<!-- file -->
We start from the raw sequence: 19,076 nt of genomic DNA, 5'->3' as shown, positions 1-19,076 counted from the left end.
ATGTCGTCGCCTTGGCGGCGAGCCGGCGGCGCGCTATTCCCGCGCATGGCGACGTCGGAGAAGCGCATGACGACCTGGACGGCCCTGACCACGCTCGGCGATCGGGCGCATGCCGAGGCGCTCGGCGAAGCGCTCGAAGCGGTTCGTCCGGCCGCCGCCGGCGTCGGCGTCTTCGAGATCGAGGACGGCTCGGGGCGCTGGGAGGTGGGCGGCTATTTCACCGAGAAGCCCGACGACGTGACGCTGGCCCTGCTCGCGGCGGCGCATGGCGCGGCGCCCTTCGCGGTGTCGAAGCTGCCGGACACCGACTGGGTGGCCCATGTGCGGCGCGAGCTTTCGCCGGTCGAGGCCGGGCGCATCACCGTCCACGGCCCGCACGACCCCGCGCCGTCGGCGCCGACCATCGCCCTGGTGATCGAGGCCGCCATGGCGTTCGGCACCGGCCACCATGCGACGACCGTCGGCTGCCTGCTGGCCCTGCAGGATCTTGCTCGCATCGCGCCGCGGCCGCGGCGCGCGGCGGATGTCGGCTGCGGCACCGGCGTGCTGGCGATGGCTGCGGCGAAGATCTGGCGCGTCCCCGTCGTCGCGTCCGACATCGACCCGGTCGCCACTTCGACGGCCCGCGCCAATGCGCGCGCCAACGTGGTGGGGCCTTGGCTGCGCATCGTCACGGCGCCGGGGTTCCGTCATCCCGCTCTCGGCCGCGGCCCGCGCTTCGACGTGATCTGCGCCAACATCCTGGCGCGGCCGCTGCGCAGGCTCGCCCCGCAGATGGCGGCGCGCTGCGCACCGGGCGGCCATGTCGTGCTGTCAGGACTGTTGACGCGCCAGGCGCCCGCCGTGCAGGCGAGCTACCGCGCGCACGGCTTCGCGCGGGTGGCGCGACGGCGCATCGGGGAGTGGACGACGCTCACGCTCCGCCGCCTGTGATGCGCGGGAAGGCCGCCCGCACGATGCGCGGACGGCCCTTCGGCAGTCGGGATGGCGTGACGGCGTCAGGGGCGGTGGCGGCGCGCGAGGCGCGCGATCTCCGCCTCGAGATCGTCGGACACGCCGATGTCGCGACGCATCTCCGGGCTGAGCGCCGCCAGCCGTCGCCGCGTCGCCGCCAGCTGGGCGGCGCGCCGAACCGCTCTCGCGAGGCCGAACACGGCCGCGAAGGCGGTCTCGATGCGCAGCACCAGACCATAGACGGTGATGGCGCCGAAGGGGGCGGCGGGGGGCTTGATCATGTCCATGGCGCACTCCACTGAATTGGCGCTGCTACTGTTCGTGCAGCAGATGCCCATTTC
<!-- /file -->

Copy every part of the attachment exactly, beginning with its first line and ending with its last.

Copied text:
We start from the raw sequence: 19,076 nt of genomic DNA, 5'->3' as shown, positions 1-19,076 counted from the left end.
ATGTCGTCGCCTTGGCGGCGAGCCGGCGGCGCGCTATTCCCGCGCATGGCGACGTCGGAGAAGCGCATGACGACCTGGACGGCCCTGACCACGCTCGGCGATCGGGCGCATGCCGAGGCGCTCGGCGAAGCGCTCGAAGCGGTTCGTCCGGCCGCCGCCGGCGTCGGCGTCTTCGAGATCGAGGACGGCTCGGGGCGCTGGGAGGTGGGCGGCTATTTCACCGAGAAGCCCGACGACGTGACGCTGGCCCTGCTCGCGGCGGCGCATGGCGCGGCGCCCTTCGCGGTGTCGAAGCTGCCGGACACCGACTGGGTGGCCCATGTGCGGCGCGAGCTTTCGCCGGTCGAGGCCGGGCGCATCACCGTCCACGGCCCGCACGACCCCGCGCCGTCGGCGCCGACCATCGCCCTGGTGATCGAGGCCGCCATGGCGTTCGGCACCGGCCACCATGCGACGACCGTCGGCTGCCTGCTGGCCCTGCAGGATCTTGCTCGCATCGCGCCGCGGCCGCGGCGCGCGGCGGATGTCGGCTGCGGCACCGGCGTGCTGGCGATGGCTGCGGCGAAGATCTGGCGCGTCCCCGTCGTCGCGTCCGACATCGACCCGGTCGCCACTTCGACGGCCCGCGCCAATGCGCGCGCCAACGTGGTGGGGCCTTGGCTGCGCATCGTCACGGCGCCGGGGTTCCGTCATCCCGCTCTCGGCCGCGGCCCGCGCTTCGACGTGATCTGCGCCAACATCCTGGCGCGGCCGCTGCGCAGGCTCGCCCCGCAGATGGCGGCGCGCTGCGCACCGGGCGGCCATGTCGTGCTGTCAGGACTGTTGACGCGCCAGGCGCCCGCCGTGCAGGCGAGCTACCGCGCGCACGGCTTCGCGCGGGTGGCGCGACGGCGCATCGGGGAGTGGACGACGCTCACGCTCCGCCGCCTGTGATGCGCGGGAAGGCCGCCCGCACGATGCGCGGACGGCCCTTCGGCAGTCGGGATGGCGTGACGGCGTCAGGGGCGGTGGCGGCGCGCGAGGCGCGCGATCTCCGCCTCGAGATCGTCGGACACGCCGATGTCGCGACGCATCTCCGGGCTGAGCGCCGCCAGCCGTCGCCGCGTCGCCGCCAGCTGGGCGGCGCGCCGAACCGCTCTCGCGAGGCCGAACACGGCCGCGAAGGCGGTCTCGATGCGCAGCACCAGACCATAGACGGTGATGGCGCCGAAGGGGGCGGCGGGGGGCTTGATCATGTCCATGGCGCACTCCACTGAATTGGCGCTGCTACTGTTCGTGCAGCAGATGCCCATTTC